Nanotechnology Now

Our NanoNews Digest Sponsors



Heifer International

Wikipedia Affiliate Button


android tablet pc

Home > Press > The ultimate in ‘green’ energy. Plants inspire new generation of solar cells

Abstract:
The ability of plants to turn sunlight into energy through photosynthesis has been successfully mimicked by scientists at the University of Southampton to produce a new generation of solar cells.

The ultimate in ‘green’ energy. Plants inspire new generation of solar cells

UK | Posted on February 25th, 2009

The Southampton team led by Professor Pavlos Lagoudakis of the University's School of Physics and Astronomy, has developed a new range of photovoltaic devices that use a process found in vegetative methods of light harvesting, to deliver unprecedented amounts of electrical current from light.

In photosynthesis each molecule has evolved to deliver a function that complements the perpetual cycle of light to energy conversion. With the advent of nanoscience, scientists are now able to build devices of multiple nanoscale components, each one designed to deliver a specific functionality.

Professor Lagoudakis comments: "We looked at the ways that energy is funnelled in nature and through reverse engineering, using multiple nanoscale components, we designed and fabricated a hybrid photovoltaic device that can absorb light and efficiently convert it to electric current.

"These are early days but the possibilities for the application of this technology for environmentally-friendly energy production are very exciting."

The research paper entitled "Photocurrent Enhancement in Hybrid Nanocrystal Quantum-Dot p-i-n Photovoltaic Devices" has just appeared in Physical Review Letters, the world's foremost physics letters journal publishing significant fundamental research in all fields of physics: prl.aps.org/covers/102/7

The work was undertaken in the University of Southampton's Laboratories for Hybrid Optoelectronics.

####

For more information, please click here

Contacts:
University of Southampton
University Road
Southampton SO17 1BJ
Tel. +44 (0)23 8059 3212
Fax +44 (0)23 8059 3939

Copyright © University of Southampton

If you have a comment, please Contact us.

Issuers of news releases, not 7th Wave, Inc. or Nanotechnology Now, are solely responsible for the accuracy of the content.

Bookmark:
Delicious Digg Newsvine Google Yahoo Reddit Magnoliacom Furl Facebook

Related News Press

News and information

New synthesis method may shape future of nanostructures, clean energy: Findings advance efficient solar spliting of water into hydrogen fuel September 2nd, 2014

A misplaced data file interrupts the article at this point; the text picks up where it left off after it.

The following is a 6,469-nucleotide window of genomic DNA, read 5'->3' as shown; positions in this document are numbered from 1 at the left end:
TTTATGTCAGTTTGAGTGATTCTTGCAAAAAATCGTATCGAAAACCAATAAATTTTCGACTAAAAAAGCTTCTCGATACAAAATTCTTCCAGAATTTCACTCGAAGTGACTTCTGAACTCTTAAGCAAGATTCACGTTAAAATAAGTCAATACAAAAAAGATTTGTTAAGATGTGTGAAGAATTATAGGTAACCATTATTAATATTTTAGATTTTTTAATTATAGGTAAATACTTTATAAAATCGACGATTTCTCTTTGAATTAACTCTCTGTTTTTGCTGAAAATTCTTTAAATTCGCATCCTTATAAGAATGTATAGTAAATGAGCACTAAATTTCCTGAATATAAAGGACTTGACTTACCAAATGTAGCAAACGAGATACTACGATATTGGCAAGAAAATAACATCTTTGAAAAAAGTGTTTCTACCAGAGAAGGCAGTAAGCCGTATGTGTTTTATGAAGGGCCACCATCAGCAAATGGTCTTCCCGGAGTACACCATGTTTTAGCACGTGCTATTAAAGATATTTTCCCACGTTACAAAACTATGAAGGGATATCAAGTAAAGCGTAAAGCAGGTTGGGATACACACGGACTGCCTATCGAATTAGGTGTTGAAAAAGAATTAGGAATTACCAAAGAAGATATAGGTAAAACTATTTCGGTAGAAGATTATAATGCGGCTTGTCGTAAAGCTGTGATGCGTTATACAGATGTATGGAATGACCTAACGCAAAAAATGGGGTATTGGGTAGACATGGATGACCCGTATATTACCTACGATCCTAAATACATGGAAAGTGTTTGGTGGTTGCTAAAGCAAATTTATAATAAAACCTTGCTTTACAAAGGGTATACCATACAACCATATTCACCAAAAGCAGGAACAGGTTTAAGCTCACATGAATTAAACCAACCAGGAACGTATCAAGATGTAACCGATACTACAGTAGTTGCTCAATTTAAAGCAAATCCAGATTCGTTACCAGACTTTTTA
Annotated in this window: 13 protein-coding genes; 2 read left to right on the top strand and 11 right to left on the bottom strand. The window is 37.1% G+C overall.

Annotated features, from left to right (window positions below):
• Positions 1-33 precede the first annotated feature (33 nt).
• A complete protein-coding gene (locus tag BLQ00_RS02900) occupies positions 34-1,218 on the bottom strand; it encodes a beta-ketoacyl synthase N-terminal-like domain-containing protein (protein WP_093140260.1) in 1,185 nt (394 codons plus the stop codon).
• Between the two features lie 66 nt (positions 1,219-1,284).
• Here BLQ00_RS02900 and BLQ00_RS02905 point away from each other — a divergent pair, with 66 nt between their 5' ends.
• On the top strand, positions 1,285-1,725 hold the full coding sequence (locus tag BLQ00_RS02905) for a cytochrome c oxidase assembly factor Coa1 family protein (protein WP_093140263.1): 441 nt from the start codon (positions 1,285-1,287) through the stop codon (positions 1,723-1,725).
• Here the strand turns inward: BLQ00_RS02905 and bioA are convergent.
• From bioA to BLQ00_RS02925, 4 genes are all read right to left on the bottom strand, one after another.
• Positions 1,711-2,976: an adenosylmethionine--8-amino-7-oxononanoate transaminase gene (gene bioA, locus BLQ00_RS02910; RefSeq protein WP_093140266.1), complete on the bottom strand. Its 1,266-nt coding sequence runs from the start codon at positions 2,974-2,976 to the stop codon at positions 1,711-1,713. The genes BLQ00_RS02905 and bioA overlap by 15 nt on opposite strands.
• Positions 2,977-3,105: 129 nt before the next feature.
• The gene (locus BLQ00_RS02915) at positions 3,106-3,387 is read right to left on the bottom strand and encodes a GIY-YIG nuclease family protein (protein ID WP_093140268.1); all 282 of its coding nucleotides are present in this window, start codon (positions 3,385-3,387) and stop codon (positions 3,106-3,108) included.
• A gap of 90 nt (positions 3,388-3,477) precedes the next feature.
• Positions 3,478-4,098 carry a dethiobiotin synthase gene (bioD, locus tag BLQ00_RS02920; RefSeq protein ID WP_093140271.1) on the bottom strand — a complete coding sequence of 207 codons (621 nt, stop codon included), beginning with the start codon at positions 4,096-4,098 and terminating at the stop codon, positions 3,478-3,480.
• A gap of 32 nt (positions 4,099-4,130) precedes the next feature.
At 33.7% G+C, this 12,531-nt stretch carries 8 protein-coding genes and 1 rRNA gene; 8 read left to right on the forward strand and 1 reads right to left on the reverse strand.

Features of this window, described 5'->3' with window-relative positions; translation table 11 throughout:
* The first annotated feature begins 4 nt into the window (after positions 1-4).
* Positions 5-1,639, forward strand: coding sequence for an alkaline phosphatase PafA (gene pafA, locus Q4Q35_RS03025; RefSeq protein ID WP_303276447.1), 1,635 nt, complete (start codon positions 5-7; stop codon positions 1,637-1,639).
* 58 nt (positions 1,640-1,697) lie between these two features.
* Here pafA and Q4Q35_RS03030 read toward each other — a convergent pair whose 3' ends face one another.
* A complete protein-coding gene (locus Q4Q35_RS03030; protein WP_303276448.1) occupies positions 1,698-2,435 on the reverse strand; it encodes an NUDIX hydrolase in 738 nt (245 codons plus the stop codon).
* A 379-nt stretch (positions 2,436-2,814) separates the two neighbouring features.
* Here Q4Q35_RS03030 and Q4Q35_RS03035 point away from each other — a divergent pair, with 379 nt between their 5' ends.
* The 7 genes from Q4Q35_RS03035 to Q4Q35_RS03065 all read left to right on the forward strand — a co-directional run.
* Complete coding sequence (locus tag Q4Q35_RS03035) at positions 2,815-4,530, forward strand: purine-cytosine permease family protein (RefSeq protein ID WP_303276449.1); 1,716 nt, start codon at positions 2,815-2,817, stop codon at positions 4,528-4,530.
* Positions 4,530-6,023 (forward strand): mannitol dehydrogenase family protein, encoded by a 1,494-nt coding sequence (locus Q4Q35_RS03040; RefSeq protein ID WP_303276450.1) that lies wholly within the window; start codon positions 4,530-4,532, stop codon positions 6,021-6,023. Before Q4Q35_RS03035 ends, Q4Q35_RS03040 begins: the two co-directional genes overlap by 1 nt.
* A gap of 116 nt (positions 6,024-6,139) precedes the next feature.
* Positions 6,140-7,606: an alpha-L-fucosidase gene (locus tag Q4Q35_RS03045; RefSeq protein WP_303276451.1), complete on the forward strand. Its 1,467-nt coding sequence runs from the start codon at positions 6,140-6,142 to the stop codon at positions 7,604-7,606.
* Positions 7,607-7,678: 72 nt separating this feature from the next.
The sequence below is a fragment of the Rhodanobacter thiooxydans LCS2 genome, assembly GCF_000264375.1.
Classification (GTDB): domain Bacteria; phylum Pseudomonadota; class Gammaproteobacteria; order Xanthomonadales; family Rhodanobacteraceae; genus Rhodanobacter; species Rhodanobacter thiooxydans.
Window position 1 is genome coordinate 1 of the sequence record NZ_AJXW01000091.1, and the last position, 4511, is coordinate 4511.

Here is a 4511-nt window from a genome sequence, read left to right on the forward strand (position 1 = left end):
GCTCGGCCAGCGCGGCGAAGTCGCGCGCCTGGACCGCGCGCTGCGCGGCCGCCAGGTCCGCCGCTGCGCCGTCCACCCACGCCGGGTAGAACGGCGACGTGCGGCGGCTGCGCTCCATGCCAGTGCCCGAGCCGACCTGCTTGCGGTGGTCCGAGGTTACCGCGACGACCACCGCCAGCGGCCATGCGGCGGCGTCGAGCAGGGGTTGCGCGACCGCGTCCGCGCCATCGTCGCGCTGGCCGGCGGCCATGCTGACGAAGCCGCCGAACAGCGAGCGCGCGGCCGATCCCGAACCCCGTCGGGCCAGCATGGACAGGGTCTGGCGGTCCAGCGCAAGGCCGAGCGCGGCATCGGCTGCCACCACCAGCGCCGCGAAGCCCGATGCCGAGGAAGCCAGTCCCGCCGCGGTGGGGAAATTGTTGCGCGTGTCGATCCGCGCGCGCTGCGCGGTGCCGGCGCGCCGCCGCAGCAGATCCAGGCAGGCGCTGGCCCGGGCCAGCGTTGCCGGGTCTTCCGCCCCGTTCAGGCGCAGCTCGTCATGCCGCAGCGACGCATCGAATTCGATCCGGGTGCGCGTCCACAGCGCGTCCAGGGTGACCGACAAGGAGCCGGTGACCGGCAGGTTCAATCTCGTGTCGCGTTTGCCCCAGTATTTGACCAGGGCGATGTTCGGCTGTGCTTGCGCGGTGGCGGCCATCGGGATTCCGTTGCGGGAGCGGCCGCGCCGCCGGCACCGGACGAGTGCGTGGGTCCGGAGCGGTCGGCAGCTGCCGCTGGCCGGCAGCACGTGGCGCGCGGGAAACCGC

Accounting for Biological Aggregation in Heating and Imaging of Magnetic Nanoparticles September 2nd, 2014

Engineers develop new sensor to detect tiny individual nanoparticles September 2nd, 2014

Future solar panels September 2nd, 2014

Discoveries

Secure Computing for the ‘Everyman': Quantum computing goes to market in tech transfer agreement with Allied Minds September 2nd, 2014

Cool Calculations for Cold Atoms: New theory of universal three-body encounters September 2nd, 2014

UO-Berkeley Lab unveil new nano-sized synthetic scaffolding technique: Oil-and-water approach from Richmond's UO lab to spark new line of versatile peptoid nanosheets September 2nd, 2014

Future solar panels September 2nd, 2014

Announcements

New synthesis method may shape future of nanostructures, clean energy: Findings advance efficient solar spliting of water into hydrogen fuel September 2nd, 2014

Accounting for Biological Aggregation in Heating and Imaging of Magnetic Nanoparticles September 2nd, 2014

Engineers develop new sensor to detect tiny individual nanoparticles September 2nd, 2014

Future solar panels September 2nd, 2014

Solar/Photovoltaic

Future solar panels September 2nd, 2014

Novel 'butterfly' molecule could build new sensors, photoenergy conversion devices August 28th, 2014

Competition for Graphene: Berkeley Lab Researchers Demonstrate Ultrafast Charge Transfer in New Family of 2D Semiconductors August 26th, 2014

Eco-friendly 'pre-fab nanoparticles' could revolutionize nano manufacturing: UMass Amherst team invents a way to create versatile, water-soluble nano-modules August 13th, 2014

NanoNews-Digest
The latest news from around the world, FREE



  Premium Products
NanoNews-Custom
Only the news you want to read!
 Learn More
NanoTech-Transfer
University Technology Transfer & Patents
 Learn More
NanoStrategies
Full-service, expert consulting
 Learn More














ASP
Nanotechnology Now Featured Books




NNN

The Hunger Project







© Copyright 1999-2014 7th Wave, Inc. All Rights Reserved PRIVACY POLICY :: CONTACT US :: STATS :: SITE MAP :: ADVERTISE